For clarification: Bilbo is the Basque name of Bilbao and Gernika for Guernica.
Today we had an excursion to the Basque province of Biskaia (Viscay in English), where Gernika and Bilbo are located.
I knew it was going to be a good day when I left the apartment and I got to meet my next door neighbor. He figured out I was the American living with Paco and Pepa pretty quick and switched (unexpectedly) to English on me. And he's from England so he had an accent. Whoa. I had kind of assumed the people who lived there were Basque because their mat outside their door says "Ongi etorri" which is welcome in Euskara.
Also slightly surprisingly was that our bus driver today was the same lady we had on our Madrid tour.
I feel like Bizkaia is more Basque than Donosti, where I live. All the signs on the autopista seemed to have San Sebastián removed but Donostia untouched. Very, very Basque there.
First we saw Gernika, the Basque town that was infamously bombed by the Nazis in support of Franco in the Spanish Civil War. It inspired Picasso's famously haunting painting of the atrocities of targeting civilians in war.
Ok, tiny history lesson. The Basques have always valued their autonomy. They created a set of laws, known as the fueros, which are the oldest democratic code of laws. They predate the Magna Carta by more than a century. These laws were created in the shade of the great oak tree in Gernika, the original center of the Basque Country. King Fernando, of Christopher Columbus fame, got the Basques to agree to be part of his kingdom if he would swear under the Tree of Gernika that he would uphold the fueros. Basques become part of Spain but retain autonomy and everyone's happy. Fast forward to the Spanish Civil War. The Basques are very anti-Franco and Franco's buddy Hitler wanted to try out his new planes. They choose the market town of Gernika, likely for its symbolic value to the Basque people, as their target. The Nazis unleashed incendiary bombs, leveling nearly the entire city but the Tree of Gernika survived.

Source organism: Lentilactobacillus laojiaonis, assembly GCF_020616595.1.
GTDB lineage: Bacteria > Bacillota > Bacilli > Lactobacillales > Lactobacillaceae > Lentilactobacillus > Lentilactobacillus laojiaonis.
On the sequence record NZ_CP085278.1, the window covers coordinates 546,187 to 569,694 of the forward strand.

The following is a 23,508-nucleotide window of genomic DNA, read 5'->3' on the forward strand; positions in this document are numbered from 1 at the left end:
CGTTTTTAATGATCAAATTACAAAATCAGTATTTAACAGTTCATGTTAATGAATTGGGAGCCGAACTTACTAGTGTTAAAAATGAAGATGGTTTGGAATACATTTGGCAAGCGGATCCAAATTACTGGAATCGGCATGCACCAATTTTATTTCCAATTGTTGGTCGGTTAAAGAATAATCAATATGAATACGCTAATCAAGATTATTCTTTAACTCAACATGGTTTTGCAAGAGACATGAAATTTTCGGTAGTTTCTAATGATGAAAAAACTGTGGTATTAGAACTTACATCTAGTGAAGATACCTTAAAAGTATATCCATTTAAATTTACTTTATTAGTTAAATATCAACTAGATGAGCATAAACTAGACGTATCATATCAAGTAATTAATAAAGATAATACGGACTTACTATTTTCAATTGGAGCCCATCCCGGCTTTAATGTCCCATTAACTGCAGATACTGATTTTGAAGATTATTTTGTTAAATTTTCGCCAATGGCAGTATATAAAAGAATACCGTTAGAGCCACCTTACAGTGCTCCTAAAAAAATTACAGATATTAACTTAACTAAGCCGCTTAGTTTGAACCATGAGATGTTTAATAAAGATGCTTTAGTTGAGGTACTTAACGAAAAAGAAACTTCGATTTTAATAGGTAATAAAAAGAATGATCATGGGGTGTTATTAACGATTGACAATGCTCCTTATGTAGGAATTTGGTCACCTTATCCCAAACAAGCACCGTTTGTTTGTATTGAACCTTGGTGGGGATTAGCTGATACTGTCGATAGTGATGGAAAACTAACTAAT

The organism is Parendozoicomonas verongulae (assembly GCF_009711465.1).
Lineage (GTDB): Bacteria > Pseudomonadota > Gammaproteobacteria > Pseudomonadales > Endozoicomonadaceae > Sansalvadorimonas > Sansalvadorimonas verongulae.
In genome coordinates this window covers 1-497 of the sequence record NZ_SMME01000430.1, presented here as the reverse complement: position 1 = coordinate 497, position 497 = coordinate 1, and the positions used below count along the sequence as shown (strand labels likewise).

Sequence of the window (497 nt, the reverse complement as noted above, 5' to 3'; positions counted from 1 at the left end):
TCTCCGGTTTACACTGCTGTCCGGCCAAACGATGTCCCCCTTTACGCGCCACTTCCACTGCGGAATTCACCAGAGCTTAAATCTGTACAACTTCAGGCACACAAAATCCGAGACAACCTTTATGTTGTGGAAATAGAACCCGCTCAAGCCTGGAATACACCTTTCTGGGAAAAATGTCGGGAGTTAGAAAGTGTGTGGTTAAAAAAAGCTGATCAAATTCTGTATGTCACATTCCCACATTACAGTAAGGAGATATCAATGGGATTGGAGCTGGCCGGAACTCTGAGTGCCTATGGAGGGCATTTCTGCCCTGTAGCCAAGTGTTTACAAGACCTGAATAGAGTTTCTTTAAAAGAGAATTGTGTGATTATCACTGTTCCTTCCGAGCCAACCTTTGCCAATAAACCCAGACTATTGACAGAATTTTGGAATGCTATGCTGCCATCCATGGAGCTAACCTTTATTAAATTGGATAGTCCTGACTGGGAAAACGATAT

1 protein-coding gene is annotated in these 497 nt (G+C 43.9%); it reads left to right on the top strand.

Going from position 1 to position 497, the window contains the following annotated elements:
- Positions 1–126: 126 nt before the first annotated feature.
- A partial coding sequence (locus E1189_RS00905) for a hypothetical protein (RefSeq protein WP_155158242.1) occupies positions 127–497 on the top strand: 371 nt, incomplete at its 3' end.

The trunk of that particular tree has a place of honor on the grounds. Oak trees live over a hundred years so there is a direct descendant of the original tree always growing. The current Tree of Gernika is only about 26 years old and has been the Tree since 2004.
I felt very moved by this tree, being Basque myself. The Tree of Gernika (Gernikako Aretxa) is the symbol of Basque freedom. Not even Hitler could destroy that. Franco tried but he didn't succeed.
After that, we saw a demonstration of pelota vasca, the Basque's most famous sport. It is a type of handball played against a wall. There's many variations, including jai alai as its known in the States, cesta, which is played with the long pointy baskets at high speed, pala, which is played with a type of bat and more. Pelota is played with a type of padded bandage applied directly to your hands. There are also two types of courts. Unless it's cesta, there usually isn't protection worn. Well, in pelota/pelotari they protect their hands. We had a guy explain to us everything. Then he and three others played a short game to 15 instead of the usual 21. When a team is one point away, that's when you should clap. And you don't have to win by more than one. Also, lines are bad and make a scary noise when struck because they're metal.
I had so much fun because we got to tape out hands and play too, granted with the soft and light kiddie ball but still. I tried out my Basque with the pelota players and they were really impressed and surprised. There's another guy in my program who is Basque and knows a bit of the language. He got really animated during the game because he had made a bet and surprised the players by yelling encouragement (or perhaps it wasn't quite encouragement...) in Basque at them. I did try hitting the harder ball meant for people my age. It would hurt if you had to do that regularly and you weren't used to it. No wonder they gave us the ones for 8-9 year olds.